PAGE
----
Lexus of Seattle purchased and donated 22 hams for Easter Dinner at Annie’s Kitchen. Thank you to your whole team, you are the best! Our diners will be so happy!
Jimmy has been a volunteer at Annie’s Kitchen for years and years. He comes faithfully to set up tables and chairs every week. Jimmy recently traveled to Wenatchee with his basketball team to compete in the Special Olympics. Hard work and determination paid off and the team came back with the silver medal! Friends at Annie’s Kitchen recognized Jimmy for his service, hard work and determination. Congratulations Jimmy for this amazing accomplishment, you have made us all so proud!
“When you reap your harvest in your field and have forgotten a sheaf in the field, you shall not go back to get it; it shall be for the alien, for the orphan, and for the widow, in order that the LORD your God may bless you in all the work of your hands. “When you beat your olive tree, you shall not go over the boughs again; it shall be for the alien, for the orphan, and for the widow. “When you gather the grapes of your vineyard, you shall not go over it again; it shall be for the alien, for the orphan, and for the widow. – Deuteronomy 24:19-21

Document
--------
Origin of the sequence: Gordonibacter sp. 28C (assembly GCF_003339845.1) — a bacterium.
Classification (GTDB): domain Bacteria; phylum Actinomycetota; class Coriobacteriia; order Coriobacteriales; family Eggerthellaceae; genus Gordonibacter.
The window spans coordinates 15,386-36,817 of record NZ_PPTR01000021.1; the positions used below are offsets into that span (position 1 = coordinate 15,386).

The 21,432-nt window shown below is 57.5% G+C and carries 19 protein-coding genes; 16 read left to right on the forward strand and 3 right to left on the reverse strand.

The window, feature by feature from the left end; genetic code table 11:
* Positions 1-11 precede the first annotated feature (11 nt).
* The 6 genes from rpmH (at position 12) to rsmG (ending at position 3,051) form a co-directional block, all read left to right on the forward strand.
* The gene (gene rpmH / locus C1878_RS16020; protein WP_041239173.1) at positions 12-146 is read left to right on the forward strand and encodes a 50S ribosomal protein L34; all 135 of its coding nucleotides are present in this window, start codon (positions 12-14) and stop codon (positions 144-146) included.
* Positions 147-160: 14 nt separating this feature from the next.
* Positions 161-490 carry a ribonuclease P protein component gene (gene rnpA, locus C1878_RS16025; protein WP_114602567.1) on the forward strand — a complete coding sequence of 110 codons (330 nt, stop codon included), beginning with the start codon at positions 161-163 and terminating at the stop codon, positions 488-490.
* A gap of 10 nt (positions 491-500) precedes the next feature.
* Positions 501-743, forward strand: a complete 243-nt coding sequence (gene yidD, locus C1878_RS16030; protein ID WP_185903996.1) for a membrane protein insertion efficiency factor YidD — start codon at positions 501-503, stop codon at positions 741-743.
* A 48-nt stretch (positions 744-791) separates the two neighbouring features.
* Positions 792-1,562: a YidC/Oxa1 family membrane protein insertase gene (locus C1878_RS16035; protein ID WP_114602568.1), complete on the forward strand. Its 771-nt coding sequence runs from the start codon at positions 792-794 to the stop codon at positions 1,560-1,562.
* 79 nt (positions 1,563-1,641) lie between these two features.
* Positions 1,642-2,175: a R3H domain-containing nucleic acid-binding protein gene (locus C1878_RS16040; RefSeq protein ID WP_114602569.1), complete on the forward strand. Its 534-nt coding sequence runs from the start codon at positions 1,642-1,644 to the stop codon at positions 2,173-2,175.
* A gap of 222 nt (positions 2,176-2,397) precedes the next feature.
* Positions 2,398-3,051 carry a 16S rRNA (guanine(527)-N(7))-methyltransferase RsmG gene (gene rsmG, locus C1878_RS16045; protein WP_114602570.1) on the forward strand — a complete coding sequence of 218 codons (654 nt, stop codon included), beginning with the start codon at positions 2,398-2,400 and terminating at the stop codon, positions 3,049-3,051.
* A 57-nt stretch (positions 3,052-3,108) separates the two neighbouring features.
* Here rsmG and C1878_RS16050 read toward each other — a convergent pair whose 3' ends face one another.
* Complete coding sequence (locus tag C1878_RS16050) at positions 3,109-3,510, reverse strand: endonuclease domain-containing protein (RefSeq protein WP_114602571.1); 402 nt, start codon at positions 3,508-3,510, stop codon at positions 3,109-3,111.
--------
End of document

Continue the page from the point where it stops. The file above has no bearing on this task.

Lydia has been a long-time gleaner with Edmonds Lutheran Church. She has a deep-seated conviction that comes from childhood memories of gleaning under the cover of night. Not even old enough to enter school, she spent her nights sneaking into a neighboring field, being mindful to keep hidden from farmers and landowners, fumbling in the blinding darkness, digging through the earth for a single potato or whatever she might find to eat. “It was a very happy day when I could come home with two or three small potatoes. My father was off fighting in the war. We didn’t even know where he was, perhaps in Russia, maybe Germany. My mother was left alone to raise my sister and I. When we each had our own potato, it was a feast.” I remember my mother weeping when she would help me get dressed or help me bathe, she would poke at my protruding ribs and she would whisper, “my daughter is starving”. I tried my best to comfort her. I would often lie to her, saying “mom, don’t worry, I ate lunch at the neighbors” or “so and so gave me an apple”. I thought I was being so clever, but my mother knew better. She knew that all our neighbors were nearly starving too.”